Vietnamese Spicy Tuna Salad
Andrew Zimmern’s Kitchen AdventuresEveryone is so obsessed with sushi that anytime the raw-fish subject comes up, everyone automatically assumes there is a Japanese connection to the recipe. Well, Mexico, Korea, Italy, Morocco and Vietnam (to name just a few countries) all have a vibrant raw-fish tradition, and some of my favorite dishes are Vietnamese fish salads.I first tasted this dish on the island of Cat Hai, off the Vietnamese coast, a place well known to food geeks as the birthplace of nuoc mam, the world’s best fish sauce. In their salad, they used a small, pale, oily fish that is not available in this country, but the texture and the flavor reminded me of tuna, so when I adapted this recipe, I used the best and freshest tuna I could find. You can also make this dish with shrimp, salmon, crab, snapper, scallops or small mackerel when they are in season. I think that the Asian fish salad concept—combining chopped and sliced vegetables and fish with bold seasonings, like toasted rice powder, lime, fish sauce, chiles and the like—is one of the world’s truly great food genres, and it gives the cook a ton of leeway when it comes to playing with his food. But getting back on track, my crew and I were in Cat Hai, walking down the one road in town, right in the center of the island. It was hot and dusty and everyone was inside eating lunch at home, taking a break in the heat of a summer afternoon. We fell into a small restaurant that was really the front porch of a family home. They walked us out back to their "kitchen," pointed at a few raw ingredients and looked at me. I waved my arms in the international traveler’s code indicating "all of it," and my crew and I returned to our table to wait for lunch. Over the next hour, we had a superb sour fish soup, chicken in hot chiles with lemongrass, small fresh shrimp spring rolls, smaller fried pork and bean thread egg rolls, grilled fish and this salad. I have made it ever since.The style of frying and mashing the dried chiles is very familiar to cooks from this part of Vietnam. But when developing my version of the recipe, I used Mexican ancho chiles, which work a lot better for American cooks. I also use capers in place of the small, salted, pickled vegetables that are not available in this country.—Andrew Zimmern Vietnamese Recipes Tuna Recipes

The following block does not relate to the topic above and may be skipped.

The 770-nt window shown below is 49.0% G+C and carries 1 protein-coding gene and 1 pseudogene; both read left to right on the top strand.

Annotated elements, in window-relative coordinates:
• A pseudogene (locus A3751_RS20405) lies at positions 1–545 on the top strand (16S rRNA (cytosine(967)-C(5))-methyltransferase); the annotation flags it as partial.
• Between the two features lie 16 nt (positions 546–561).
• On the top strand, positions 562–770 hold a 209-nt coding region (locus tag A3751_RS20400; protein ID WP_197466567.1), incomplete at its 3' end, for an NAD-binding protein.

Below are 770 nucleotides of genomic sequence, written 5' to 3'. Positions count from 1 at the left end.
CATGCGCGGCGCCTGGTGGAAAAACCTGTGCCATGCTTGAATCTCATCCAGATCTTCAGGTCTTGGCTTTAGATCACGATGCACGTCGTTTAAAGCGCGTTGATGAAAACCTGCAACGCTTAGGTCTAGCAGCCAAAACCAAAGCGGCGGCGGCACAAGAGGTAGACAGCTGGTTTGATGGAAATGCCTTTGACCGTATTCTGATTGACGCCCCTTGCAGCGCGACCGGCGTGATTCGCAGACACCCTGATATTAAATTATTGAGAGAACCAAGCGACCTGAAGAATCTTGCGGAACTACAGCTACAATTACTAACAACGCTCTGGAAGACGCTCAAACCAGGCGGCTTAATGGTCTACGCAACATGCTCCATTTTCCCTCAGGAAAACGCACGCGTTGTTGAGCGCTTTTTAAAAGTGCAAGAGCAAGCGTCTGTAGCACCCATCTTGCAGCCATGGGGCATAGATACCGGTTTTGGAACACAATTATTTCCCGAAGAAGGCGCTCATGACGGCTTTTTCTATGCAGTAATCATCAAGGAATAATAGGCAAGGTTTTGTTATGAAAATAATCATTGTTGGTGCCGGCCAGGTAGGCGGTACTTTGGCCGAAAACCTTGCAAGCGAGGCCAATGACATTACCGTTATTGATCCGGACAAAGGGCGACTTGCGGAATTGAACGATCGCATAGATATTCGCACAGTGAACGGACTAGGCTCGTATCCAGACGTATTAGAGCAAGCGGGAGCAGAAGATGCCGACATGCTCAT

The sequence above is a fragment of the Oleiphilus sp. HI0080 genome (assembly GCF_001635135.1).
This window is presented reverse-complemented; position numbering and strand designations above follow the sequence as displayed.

Recipe Summary test
Roasted rice powder, known as khao kua pon in Thailand, is popular in East Asian cooking for its toasty flavor and its binding effect. It’s available at Asian markets. Or, you can make it: In a small skillet, toast raw glutinous (sticky) rice over moderately high heat, stirring occasionally, until golden brown and fragrant, 3 to 4 minutes. Transfer the rice to a mortar or spice grinder and let cool completely. Grind the rice to a coarse powder.